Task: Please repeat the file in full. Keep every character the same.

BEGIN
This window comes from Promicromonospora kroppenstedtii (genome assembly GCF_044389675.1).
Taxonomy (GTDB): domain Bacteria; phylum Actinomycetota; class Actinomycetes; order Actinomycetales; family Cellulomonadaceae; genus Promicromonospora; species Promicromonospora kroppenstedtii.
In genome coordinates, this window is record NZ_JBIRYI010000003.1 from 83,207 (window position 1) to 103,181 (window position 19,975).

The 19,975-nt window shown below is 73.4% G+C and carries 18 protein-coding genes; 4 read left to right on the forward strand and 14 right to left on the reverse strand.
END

This window comes from Promicromonospora kroppenstedtii (genome assembly GCF_044389675.1).
Taxonomy (GTDB): domain Bacteria; phylum Actinomycetota; class Actinomycetes; order Actinomycetales; family Cellulomonadaceae; genus Promicromonospora; species Promicromonospora kroppenstedtii.
In genome coordinates, this window is record NZ_JBIRYI010000003.1 from 83,207 (window position 1) to 103,181 (window position 19,975).

The 19,975-nt window shown below is 73.4% G+C and carries 18 protein-coding genes; 4 read left to right on the forward strand and 14 right to left on the reverse strand.